Seemingly a scene straight out of “Lord of War” or a similar arms dealer glorifying movie, the Singaporean government is filing charges against Chinpo Shipping Company for allegedly helping smuggle missiles and jets from Cuba into North Korea.
The arms shipment is part of a United Nations investigation. Again seeming to be a scene out of a movie, the illegal weapons were discovered during an inspection last year hidden under a shipment of sugar. Officials initially stopped the ship, the Chong Chon Gang, because they suspected that it was smuggling drugs. Apparently, inspectors got more than they bargained for.
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Instead of drugs, the inspectors found two MiG21s, older Soviet era war planes, but still dangerous enough, especially in the hands of a rogue state like North Korea. Inspectors also found live missiles and other pieces of military equipment. In total, an astounding 25 different containers of weapons and equipment were seized.
Chinpo a Singaporean firm
Generally speaking, Singapore prefers to stay out of the international spotlight, at least when it comes to military conflicts, and certainly when it comes to scandals. Chinpo is a Singaporean shipping firm and has been implicated for helping to move the stolen goods. A Ms. Tan Hui Tin, who is the daughter of the company’s chairman, has also been charged with withholding evidence.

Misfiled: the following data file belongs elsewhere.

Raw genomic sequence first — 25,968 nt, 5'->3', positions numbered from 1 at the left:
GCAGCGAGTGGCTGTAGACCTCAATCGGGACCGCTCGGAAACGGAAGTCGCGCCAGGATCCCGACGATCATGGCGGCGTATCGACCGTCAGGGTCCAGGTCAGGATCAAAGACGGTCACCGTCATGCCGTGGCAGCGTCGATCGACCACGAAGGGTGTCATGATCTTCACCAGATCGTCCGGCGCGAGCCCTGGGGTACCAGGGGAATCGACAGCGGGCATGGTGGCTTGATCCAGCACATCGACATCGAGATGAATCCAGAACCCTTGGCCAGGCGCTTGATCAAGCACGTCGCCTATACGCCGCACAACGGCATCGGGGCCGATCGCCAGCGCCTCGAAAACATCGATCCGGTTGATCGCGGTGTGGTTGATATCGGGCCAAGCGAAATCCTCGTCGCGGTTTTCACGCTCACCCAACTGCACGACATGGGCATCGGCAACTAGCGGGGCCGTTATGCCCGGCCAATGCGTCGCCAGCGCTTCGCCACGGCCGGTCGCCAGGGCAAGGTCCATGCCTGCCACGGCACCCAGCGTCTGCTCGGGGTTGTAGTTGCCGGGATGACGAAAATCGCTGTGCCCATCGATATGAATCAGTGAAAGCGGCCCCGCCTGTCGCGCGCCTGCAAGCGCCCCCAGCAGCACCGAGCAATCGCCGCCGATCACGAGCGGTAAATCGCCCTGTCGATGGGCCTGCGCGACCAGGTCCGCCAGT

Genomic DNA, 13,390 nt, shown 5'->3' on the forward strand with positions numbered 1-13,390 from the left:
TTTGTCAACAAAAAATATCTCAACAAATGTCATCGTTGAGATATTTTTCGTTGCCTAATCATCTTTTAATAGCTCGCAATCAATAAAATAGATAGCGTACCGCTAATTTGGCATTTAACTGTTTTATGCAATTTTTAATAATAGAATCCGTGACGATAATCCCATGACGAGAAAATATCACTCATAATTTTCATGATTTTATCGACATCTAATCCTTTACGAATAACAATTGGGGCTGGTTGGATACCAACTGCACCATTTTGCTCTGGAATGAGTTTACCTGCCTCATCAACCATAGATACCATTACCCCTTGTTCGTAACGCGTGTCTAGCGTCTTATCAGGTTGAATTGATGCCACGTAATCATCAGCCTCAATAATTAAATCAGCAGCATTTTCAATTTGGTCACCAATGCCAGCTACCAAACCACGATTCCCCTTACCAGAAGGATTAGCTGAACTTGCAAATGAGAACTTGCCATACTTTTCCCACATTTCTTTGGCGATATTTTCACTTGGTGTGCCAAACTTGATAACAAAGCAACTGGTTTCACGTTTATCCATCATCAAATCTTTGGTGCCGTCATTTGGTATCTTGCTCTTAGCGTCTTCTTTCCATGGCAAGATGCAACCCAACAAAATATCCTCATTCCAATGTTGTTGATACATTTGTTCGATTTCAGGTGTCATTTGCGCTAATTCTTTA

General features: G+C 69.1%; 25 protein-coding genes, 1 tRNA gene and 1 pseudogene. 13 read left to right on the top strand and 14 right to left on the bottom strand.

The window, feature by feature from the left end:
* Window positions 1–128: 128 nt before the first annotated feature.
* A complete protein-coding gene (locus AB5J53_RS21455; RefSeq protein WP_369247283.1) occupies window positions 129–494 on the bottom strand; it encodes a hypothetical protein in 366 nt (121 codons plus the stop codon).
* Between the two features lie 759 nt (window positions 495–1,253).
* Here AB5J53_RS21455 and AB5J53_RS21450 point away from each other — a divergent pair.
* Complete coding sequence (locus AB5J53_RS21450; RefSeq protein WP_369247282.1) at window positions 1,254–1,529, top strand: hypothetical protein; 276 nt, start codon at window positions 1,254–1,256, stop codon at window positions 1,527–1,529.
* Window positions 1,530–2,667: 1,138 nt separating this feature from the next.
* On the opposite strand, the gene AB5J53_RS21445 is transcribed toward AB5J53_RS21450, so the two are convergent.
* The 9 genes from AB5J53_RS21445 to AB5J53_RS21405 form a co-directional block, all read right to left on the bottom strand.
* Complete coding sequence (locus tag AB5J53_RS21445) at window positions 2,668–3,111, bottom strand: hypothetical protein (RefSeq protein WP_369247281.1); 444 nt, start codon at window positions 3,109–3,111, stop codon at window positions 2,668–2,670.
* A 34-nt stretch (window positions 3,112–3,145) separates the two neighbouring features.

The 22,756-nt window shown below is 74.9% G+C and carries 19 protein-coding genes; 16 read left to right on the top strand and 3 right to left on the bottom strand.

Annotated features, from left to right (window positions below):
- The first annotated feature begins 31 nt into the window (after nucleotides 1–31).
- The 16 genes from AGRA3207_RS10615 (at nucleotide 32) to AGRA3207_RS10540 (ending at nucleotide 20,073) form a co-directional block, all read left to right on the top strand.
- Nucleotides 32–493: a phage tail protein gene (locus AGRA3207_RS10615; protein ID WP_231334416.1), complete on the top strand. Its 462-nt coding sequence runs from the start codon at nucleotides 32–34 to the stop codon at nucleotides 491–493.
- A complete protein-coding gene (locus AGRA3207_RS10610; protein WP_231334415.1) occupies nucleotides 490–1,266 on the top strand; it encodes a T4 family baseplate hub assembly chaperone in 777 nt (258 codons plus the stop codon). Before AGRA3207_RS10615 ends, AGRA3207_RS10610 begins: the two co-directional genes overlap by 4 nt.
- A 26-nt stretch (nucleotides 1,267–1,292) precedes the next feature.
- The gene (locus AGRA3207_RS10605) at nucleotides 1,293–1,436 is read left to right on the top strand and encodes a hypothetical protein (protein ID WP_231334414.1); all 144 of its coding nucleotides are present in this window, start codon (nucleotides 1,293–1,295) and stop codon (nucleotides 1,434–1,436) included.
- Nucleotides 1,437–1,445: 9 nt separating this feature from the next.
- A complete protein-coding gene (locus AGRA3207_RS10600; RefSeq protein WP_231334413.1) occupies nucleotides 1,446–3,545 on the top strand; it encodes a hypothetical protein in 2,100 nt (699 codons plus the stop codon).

The complex web of transfers in the case is making it difficult for investigators to unravel the whole case. Apparently, Chinpo transferred $72,000 dollars to a South African firm based in Panama. It appears that this firm then tried to ship the goods. It appears, however, that Chinpo was acting as a front company for a North Korean firm, and this firm in turn was a front company for the North Korean government.
Singaporean government looks to uphold international obligations
Generally speaking, the Singaporean government takes a neutral stance on most issues. For example, while many South East Asian states are locked into arguments with China, Singapore has largely stayed out of the conflict. The Singaporean government has done little more than call for clarity. Of course, given that the country is no more than a city-state home to roughly five million people.
Still, it appears that the Singaporean government isn’t willing to sit this one out. Singapore’s foreign minister said in a statement that Singapore has an “obligation” to stop the proliferation of weapons of mass destruction. Under current sanctions, North Korea is banned from important any weapons except small arms. As such, it would appear the seized shipment was clearly in violation of international law.